Brooks frames his content differently, titling the piece "The Seven Deadly Sins of AI Predictions." He opens with the breathless forecasts published by various media outlets, predicting that AI (computers) would wipe out the job market for human beings in a broad range of industries, in some cases, in a matter of 10 or 20 years. He then describes seven fallacies that have led these hype-meisters astray. Read the whole article here. Some of these dire forecasts: Oxford/Yale, McKinsey. [PS. I do not understand why those technology leaders who claim to believe in these forecasts do not immediately stop their AI programs for the public good.]

Brooks calls these predictions "ludicrous." He points out that there have been zero realistic demonstrations of robots that can take over grounds and maintenance work even though the forecasters claim that 90% of such jobs would disappear in 10 to 20 years. For the rest of us, who are not knee-deep in AI research, it's simple to validate Brooks's viewpoint: just make a call to your favorite service provider (your bank, your credit card provider, your health insurer, for example); subject yourself to the AI "chatbot" for even five minutes. 

In debunking the hype, Brooks outlines several key limitations of the current AI systems, built on the deep learning revolution (discussed in the prior post).   .... " 

( See also his previous piece on this, pointed to in the above) 

Wednesday, December 06, 2017

Social Reasoning and Intentionality for AI

Big issues here.   This is what we will have to address if we want to ultimately create useful conversations between people and machines.     Another moves towards intelligence.

Making AI 'Intentional' 
In NC State News  By Matt Shipman

Researchers at North Carolina State University (NCSU) have developed a game-playing artificial intelligence (AI) program imbued with social reasoning and "intentionality," or the ability to deduce how other players are likely to respond to new information and what other players likely want from the AI when they share information. The program is a proof of concept for Ostari, a new programming framework the researchers developed for creating more intentional AI algorithms.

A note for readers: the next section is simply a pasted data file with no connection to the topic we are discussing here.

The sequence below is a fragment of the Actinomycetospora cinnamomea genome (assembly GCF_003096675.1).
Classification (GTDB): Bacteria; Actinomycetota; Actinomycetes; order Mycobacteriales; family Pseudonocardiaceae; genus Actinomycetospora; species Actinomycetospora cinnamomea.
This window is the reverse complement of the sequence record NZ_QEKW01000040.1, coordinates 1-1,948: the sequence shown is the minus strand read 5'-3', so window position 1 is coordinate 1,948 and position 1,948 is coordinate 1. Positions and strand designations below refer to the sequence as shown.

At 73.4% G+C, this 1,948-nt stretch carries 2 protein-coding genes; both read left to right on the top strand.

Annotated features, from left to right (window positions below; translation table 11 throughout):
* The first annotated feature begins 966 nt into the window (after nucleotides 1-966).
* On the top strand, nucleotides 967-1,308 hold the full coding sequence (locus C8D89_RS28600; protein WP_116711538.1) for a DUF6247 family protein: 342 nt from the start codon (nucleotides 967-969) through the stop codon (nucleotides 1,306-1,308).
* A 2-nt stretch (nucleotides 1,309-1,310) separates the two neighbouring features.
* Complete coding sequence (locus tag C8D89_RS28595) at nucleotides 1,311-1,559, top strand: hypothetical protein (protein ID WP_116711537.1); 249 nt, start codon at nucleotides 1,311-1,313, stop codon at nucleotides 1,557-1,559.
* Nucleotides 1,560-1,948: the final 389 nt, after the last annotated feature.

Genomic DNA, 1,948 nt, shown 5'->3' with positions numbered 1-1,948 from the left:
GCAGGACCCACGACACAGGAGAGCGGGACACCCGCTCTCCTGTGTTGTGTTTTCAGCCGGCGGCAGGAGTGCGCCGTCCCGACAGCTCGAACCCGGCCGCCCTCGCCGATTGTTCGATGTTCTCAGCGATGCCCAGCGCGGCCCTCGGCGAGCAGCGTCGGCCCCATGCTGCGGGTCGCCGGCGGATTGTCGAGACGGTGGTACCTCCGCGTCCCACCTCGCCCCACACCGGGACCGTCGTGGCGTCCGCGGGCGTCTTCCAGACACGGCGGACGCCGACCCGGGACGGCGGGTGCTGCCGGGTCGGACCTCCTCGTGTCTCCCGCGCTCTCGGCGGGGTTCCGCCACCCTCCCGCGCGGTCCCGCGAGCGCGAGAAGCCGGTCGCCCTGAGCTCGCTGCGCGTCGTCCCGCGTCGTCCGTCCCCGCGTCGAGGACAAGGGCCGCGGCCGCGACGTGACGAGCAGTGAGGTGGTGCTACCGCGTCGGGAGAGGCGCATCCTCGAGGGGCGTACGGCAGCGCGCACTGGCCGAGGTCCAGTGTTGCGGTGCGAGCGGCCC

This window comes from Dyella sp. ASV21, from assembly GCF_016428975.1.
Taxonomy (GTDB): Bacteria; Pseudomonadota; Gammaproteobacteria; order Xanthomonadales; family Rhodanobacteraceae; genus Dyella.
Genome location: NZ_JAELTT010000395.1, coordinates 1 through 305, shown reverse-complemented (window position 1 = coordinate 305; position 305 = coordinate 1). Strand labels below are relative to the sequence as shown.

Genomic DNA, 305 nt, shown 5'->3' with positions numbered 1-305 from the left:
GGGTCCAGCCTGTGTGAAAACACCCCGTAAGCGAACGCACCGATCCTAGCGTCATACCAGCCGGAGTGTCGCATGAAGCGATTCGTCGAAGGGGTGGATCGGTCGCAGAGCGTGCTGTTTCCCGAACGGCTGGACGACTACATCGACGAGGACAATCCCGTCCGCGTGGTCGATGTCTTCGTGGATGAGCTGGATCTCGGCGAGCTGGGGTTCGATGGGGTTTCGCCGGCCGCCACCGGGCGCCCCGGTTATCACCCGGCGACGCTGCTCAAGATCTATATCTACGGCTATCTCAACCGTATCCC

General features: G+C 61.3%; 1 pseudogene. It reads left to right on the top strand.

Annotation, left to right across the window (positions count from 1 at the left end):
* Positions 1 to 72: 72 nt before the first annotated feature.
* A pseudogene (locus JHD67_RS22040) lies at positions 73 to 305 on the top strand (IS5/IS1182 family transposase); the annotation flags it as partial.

In one experiment, the team matched human players with several versions of a program that plays a card game, and the participants noted they had more fun playing against a fully intentional program, which accounts for both how players will interpret its intent and how it should interpret the intent of other players. Another study details how Ostari can be used by developers to author intentional AI programs, ideally in conjunction with other programming languages for any application in which situations requiring information exchange must be modeled. .... " 

The first paper, “An Intentional AI for Hanabi,” was presented at the IEEE Conference on Computational Intelligence in Games (CIG), which was held Aug. 22-25 in New York City. Lead author of the paper is Markus Eger, a Ph.D. student at NC State. The paper was co-authored by Marcela Alfaro C√≥rdoba, a former Ph.D. student at NC State.

The second paper, “Practical Specification of Belief Manipulation in Games,” was presented at the AAAI Conference on Artificial Intelligence and Interactive Digital Entertainment (AIIDE), held Oct. 5-9 in Snowbird, Utah. Eger is lead author of the paper.   ... " 

GE to Roll Out Predix Asset Management

Have been following Predix, was a beta user.   Managing Assets in the IoT is important

GE to roll out its Predix Asset Performance Management software at its monitoring, diagnostic center  .... By rolling out APM to its monitoring and diagnostic center, it will be able to tap into utility sensor data around the world for more predictive abilities. .... "    By Larry Dignan in ZDNet

Google Takes Youtube Off Echo Show

I have verified this has happened.  Have been involved in sketching out an application using the Echo Show.  With an option of using the Youtube content on the device.   Will this  ultimately be solved?  Not giving access to a usually freely accessible Web based service is a dangerous precedent.  It had been allowed for a few months, then pulled off again.     Should be noted too that Google has plans to create a similar, competitive device.    Comments on the site below are interesting.

Google is pulling YouTube off the Fire TV and Echo Show as feud with Amazon grows   New Nest devices have mysteriously disappeared from Amazon     by Ben Popper in Engadget  ....

Driving AI Adoption in the Enterprise

Interesting infographic style view look at this question, driven by Forrester surveys.     In particular how enterprises are choosing to do work in this area,  an area I was involved in in previous attempts to bring in this and related technologies. 

Forrester Data Infographic: Who’s Driving AI Adoption In The Enterprise?